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Windows 7: 32 bit or 64 bit OS?

30 Jan 2010   #21
valtonray

Windows 7 Ultimate Signature Edition
 
 

Quote   Quote: Originally Posted by F1FAN View Post
64 bit is rubbish, after a while it slows down. Start up time was increased by atleast 6 secs for me and i had a few friends with games that worked on 64-bit but not very well at all, to me it still needs work. I have gone back to 32-bit, although i loose a bit of ram, it makes no difference because 64 takes more to run anyway so im using the same percentage as on 64-bit. about 1,15GB in 64, 900MB in 32.
this is ignorance. any os is going to have a slower boot time the longer it's used if not maintained. the 64 bit architecture allows better multitasking due to the higher levels of ram, there are few programs that will not work and don't have alternatives but that is up to the developers of the programs and is not a windows issue. the 64 bit os will grow in dominance as more users migrate to windows 7 and the 32 bit is going to die off, i'd actually be suprised to see a 32 bit windows 8


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30 Jan 2010   #22
D3ftOn3Z

Win 7 Ultimate SP1 x64
 
 

64Bit FTW..
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30 Jan 2010   #23
kbrady

windows 7
 
 
Thank you for the run down!

Thank you. I appreciate the basic run down. That matches my experience. I guess to figure out what is using what resources I would start with TaskManager and go from there. Any tips appreciated. This is helpful.


Kevin
Quote   Quote: Originally Posted by Mystere View Post
Quote   Quote: Originally Posted by kbrady View Post
I am trying to sort of figure out how to 64-bit Windows deals with memory. The main reason is that I am using Dragon NaturallySpeaking 10.0 preferred which is a voice-recognition package. It is known that this will temporarily freeze when it runs out of memory. Sometimes it returns a report that it is attempting to recover from low system resources.
In Windows, the term "System Resources" does not mean memory, well, it does, but not the systems memory.

Windows contains a number of "pools" of memory called "heaps", these heaps are referred to as "System Resources" and refer to areas of memory reserved for graphics objects, fonts, file handles, and window objects. Some kinds of apps use ridiculous amounts of these resources and leave them low for other apps, and when you have several apps that use ridiculous amounts (or have resource leaks), then you run into trouble.

You can have 8GB of memory free and still run out of system resources. This is one of those "annoyances" about the architecture of Windows that we just have to deal with.

The only real solution is to find out what's using all your resources and not run those apps.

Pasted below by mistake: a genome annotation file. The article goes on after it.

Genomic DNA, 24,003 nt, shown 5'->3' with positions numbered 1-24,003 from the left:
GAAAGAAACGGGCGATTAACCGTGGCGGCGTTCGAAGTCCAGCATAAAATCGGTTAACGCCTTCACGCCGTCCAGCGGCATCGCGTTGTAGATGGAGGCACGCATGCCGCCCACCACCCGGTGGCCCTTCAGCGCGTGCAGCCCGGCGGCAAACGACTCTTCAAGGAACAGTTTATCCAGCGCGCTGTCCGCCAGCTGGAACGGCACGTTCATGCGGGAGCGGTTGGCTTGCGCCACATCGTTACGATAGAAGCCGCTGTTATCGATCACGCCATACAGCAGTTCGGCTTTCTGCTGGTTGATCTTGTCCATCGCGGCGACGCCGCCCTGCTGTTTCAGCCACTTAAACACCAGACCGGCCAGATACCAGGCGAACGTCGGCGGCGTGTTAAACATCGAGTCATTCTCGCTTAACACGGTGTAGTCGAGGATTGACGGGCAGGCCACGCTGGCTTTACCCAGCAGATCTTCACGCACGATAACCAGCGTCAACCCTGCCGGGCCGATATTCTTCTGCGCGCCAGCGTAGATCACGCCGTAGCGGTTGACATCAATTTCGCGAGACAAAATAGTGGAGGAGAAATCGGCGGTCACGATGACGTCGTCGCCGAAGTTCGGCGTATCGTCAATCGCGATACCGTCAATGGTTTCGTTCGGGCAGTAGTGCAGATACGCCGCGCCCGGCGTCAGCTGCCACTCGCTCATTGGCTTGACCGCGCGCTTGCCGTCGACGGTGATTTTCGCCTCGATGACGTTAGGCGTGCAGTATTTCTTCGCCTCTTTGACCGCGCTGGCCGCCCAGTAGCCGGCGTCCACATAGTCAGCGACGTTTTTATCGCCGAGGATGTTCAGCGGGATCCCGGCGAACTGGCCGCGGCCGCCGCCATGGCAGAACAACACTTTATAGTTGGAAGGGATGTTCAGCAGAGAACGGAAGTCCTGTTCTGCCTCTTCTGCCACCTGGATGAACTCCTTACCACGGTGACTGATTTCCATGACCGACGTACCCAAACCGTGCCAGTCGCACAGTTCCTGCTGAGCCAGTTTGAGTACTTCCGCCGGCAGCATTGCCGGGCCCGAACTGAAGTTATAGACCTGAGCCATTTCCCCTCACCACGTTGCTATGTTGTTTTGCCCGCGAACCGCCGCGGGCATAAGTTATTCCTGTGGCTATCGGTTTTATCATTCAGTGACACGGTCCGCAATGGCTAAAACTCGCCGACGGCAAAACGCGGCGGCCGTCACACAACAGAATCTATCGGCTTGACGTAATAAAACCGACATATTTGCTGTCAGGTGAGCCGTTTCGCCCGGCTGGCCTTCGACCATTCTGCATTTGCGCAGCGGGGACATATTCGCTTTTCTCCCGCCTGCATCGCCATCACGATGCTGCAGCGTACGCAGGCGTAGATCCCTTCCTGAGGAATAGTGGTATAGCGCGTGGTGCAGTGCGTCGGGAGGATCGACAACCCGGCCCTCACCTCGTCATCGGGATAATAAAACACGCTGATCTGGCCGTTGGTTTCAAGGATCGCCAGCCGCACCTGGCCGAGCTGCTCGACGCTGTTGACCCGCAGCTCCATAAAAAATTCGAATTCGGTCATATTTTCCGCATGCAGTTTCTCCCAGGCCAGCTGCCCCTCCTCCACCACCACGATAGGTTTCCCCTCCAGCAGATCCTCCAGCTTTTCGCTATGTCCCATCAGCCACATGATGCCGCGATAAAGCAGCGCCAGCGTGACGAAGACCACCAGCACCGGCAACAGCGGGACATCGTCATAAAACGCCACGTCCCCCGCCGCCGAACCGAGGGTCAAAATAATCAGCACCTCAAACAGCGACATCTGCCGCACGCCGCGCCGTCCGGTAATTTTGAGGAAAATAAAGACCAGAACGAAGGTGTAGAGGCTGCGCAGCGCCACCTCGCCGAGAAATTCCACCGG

My System SpecsSystem Spec
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30 Jan 2010   #24
Ritter197

 
 

BUT - strangely enough, Windows 7, 64 bit does not allow its very own Speech Recognition to work. Even though it runs trough all the exercises fine, but when you want to use it, then Speech Recognition does not work.
Even on a fast, Intel Q8200 and 6 GB RAM machine.
My System SpecsSystem Spec
30 Jan 2010   #25
F1FAN

Windows 8 Pro 64 bit
 
 

Quote   Quote: Originally Posted by valtonray View Post
Quote   Quote: Originally Posted by F1FAN View Post
64 bit is rubbish, after a while it slows down. Start up time was increased by atleast 6 secs for me and i had a few friends with games that worked on 64-bit but not very well at all, to me it still needs work. I have gone back to 32-bit, although i loose a bit of ram, it makes no difference because 64 takes more to run anyway so im using the same percentage as on 64-bit. about 1,15GB in 64, 900MB in 32.
this is ignorance. any os is going to have a slower boot time the longer it's used if not maintained. the 64 bit architecture allows better multitasking due to the higher levels of ram, there are few programs that will not work and don't have alternatives but that is up to the developers of the programs and is not a windows issue. the 64 bit os will grow in dominance as more users migrate to windows 7 and the 32 bit is going to die off, i'd actually be suprised to see a 32 bit windows 8
yep, and until that time comes, im sticking with 32. why would i want a slower system, higher resource system for no reason?
My System SpecsSystem Spec
30 Jan 2010   #26
victor96

windows 7 ultimate
 
 

i think windows 7 32 bits is more cool
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30 Jan 2010   #27
Tepid

Win 7 Ultimate 32bit
 
 

Quote   Quote: Originally Posted by F1FAN View Post